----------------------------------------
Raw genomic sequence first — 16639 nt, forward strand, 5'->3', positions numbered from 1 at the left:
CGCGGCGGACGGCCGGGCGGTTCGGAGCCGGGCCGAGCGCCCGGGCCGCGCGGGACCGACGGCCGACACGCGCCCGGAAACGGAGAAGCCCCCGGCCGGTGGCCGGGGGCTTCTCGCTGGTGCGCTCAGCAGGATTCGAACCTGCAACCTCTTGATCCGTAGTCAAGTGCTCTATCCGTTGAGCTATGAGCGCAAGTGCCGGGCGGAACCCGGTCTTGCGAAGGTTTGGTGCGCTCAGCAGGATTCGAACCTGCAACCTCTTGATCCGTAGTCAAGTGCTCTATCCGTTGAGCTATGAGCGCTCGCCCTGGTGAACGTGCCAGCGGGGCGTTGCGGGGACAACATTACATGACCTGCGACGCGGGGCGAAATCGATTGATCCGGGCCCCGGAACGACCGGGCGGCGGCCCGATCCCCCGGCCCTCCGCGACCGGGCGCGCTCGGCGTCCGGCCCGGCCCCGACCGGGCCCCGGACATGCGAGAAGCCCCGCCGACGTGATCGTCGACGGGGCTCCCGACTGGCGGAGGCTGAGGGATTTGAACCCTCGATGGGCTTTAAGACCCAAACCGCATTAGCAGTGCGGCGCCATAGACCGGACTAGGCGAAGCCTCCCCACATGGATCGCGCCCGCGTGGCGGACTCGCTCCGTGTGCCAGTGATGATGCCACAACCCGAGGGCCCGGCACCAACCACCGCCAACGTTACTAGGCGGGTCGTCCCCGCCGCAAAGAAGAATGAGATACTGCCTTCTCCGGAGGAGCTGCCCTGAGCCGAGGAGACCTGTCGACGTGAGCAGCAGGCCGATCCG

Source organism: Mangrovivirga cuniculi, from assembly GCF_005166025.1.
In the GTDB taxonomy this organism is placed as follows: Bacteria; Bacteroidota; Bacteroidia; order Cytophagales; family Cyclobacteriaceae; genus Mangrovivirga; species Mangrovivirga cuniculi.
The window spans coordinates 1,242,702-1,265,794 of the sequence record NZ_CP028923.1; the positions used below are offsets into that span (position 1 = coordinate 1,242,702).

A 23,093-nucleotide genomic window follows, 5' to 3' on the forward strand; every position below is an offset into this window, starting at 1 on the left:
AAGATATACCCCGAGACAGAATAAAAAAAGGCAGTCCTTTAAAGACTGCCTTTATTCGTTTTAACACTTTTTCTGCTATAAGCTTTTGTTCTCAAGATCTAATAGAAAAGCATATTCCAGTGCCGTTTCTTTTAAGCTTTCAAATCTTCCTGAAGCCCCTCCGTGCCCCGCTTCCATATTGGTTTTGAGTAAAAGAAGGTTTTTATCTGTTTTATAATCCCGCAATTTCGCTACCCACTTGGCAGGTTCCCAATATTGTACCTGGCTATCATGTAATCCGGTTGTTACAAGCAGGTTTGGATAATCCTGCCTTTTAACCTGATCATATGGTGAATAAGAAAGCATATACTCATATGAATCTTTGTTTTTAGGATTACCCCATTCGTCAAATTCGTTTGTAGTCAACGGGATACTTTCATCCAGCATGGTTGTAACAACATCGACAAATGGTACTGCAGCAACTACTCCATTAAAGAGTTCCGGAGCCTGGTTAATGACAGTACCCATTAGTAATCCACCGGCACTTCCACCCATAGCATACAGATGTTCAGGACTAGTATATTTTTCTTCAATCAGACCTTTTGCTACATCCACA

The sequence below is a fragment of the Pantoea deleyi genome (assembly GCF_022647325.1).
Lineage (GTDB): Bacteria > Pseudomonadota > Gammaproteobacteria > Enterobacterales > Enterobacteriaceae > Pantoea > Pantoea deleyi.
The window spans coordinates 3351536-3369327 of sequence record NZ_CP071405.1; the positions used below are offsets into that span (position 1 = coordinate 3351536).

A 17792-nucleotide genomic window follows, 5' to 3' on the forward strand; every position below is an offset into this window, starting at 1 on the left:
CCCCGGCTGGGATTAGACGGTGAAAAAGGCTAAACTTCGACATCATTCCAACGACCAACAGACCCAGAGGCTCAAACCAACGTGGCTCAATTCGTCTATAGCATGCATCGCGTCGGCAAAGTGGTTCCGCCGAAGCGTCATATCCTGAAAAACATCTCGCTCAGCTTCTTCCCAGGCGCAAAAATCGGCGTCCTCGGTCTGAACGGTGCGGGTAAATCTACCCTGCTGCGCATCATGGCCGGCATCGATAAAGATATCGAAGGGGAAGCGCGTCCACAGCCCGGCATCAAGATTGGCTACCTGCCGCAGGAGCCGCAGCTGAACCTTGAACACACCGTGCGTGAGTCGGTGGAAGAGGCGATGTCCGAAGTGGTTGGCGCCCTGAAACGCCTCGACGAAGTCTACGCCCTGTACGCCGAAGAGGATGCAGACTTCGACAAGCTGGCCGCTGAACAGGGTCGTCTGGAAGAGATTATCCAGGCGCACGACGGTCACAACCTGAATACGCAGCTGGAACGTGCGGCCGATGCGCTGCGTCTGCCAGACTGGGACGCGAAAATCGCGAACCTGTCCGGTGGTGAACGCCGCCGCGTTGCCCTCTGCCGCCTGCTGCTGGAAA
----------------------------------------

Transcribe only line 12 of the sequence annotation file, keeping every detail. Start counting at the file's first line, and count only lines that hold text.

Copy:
CCCCGGCTGGGATTAGACGGTGAAAAAGGCTAAACTTCGACATCATTCCAACGACCAACAGACCCAGAGGCTCAAACCAACGTGGCTCAATTCGTCTATAGCATGCATCGCGTCGGCAAAGTGGTTCCGCCGAAGCGTCATATCCTGAAAAACATCTCGCTCAGCTTCTTCCCAGGCGCAAAAATCGGCGTCCTCGGTCTGAACGGTGCGGGTAAATCTACCCTGCTGCGCATCATGGCCGGCATCGATAAAGATATCGAAGGGGAAGCGCGTCCACAGCCCGGCATCAAGATTGGCTACCTGCCGCAGGAGCCGCAGCTGAACCTTGAACACACCGTGCGTGAGTCGGTGGAAGAGGCGATGTCCGAAGTGGTTGGCGCCCTGAAACGCCTCGACGAAGTCTACGCCCTGTACGCCGAAGAGGATGCAGACTTCGACAAGCTGGCCGCTGAACAGGGTCGTCTGGAAGAGATTATCCAGGCGCACGACGGTCACAACCTGAATACGCAGCTGGAACGTGCGGCCGATGCGCTGCGTCTGCCAGACTGGGACGCGAAAATCGCGAACCTGTCCGGTGGTGAACGCCGCCGCGTTGCCCTCTGCCGCCTGCTGCTGGAAA